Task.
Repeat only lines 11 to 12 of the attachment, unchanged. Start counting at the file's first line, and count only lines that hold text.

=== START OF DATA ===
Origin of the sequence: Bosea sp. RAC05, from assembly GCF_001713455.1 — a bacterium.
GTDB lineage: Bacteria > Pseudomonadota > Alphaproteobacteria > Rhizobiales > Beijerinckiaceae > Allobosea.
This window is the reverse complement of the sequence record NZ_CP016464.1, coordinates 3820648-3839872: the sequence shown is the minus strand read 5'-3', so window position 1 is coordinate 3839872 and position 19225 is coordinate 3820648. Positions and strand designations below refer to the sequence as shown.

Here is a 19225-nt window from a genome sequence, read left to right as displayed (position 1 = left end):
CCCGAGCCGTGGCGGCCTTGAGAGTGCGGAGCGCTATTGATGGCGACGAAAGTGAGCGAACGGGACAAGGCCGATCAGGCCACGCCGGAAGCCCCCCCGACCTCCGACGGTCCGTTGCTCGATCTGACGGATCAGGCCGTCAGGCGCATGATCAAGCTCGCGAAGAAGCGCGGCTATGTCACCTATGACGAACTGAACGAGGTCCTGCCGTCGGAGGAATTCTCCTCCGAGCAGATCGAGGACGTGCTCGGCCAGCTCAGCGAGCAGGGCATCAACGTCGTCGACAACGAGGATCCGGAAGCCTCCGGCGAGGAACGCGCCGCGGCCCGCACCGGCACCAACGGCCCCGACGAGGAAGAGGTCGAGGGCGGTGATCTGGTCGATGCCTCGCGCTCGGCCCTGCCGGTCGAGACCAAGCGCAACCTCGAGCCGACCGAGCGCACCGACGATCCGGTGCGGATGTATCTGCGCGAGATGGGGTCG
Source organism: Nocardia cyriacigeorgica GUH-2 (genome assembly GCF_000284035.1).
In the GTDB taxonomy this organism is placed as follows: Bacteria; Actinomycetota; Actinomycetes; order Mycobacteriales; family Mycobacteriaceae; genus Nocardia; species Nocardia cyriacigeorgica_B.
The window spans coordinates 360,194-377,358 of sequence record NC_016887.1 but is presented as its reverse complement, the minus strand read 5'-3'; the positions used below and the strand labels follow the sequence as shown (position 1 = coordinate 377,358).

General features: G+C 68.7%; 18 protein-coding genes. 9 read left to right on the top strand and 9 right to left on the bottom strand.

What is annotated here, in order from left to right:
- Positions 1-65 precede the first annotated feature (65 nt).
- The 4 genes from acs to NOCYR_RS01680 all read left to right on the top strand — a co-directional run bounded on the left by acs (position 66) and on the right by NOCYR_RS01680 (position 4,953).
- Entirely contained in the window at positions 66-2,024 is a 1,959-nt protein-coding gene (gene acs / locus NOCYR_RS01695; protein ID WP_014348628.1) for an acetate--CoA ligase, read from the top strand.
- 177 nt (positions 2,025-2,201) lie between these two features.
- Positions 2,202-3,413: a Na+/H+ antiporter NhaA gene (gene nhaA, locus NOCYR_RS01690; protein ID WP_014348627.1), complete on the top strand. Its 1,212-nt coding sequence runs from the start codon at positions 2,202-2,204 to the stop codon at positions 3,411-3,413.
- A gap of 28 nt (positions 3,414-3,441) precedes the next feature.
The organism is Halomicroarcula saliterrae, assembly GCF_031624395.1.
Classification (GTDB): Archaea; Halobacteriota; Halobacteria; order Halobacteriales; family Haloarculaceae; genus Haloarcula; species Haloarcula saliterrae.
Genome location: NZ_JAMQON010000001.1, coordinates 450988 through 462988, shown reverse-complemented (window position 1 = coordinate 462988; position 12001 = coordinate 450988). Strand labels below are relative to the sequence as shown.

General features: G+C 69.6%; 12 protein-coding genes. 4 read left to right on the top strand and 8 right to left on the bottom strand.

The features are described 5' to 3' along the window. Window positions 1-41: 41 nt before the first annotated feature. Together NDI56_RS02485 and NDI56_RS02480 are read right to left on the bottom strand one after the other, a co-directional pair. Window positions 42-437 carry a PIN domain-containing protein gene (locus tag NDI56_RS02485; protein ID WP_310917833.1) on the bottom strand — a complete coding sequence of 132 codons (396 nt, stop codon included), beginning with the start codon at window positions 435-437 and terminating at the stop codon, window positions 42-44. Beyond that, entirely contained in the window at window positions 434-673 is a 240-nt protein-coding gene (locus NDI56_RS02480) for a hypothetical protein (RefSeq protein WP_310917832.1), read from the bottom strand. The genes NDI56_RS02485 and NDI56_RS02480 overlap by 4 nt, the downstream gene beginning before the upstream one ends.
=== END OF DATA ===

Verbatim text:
- Positions 1-65 precede the first annotated feature (65 nt).
- The 4 genes from acs to NOCYR_RS01680 all read left to right on the top strand — a co-directional run bounded on the left by acs (position 66) and on the right by NOCYR_RS01680 (position 4,953).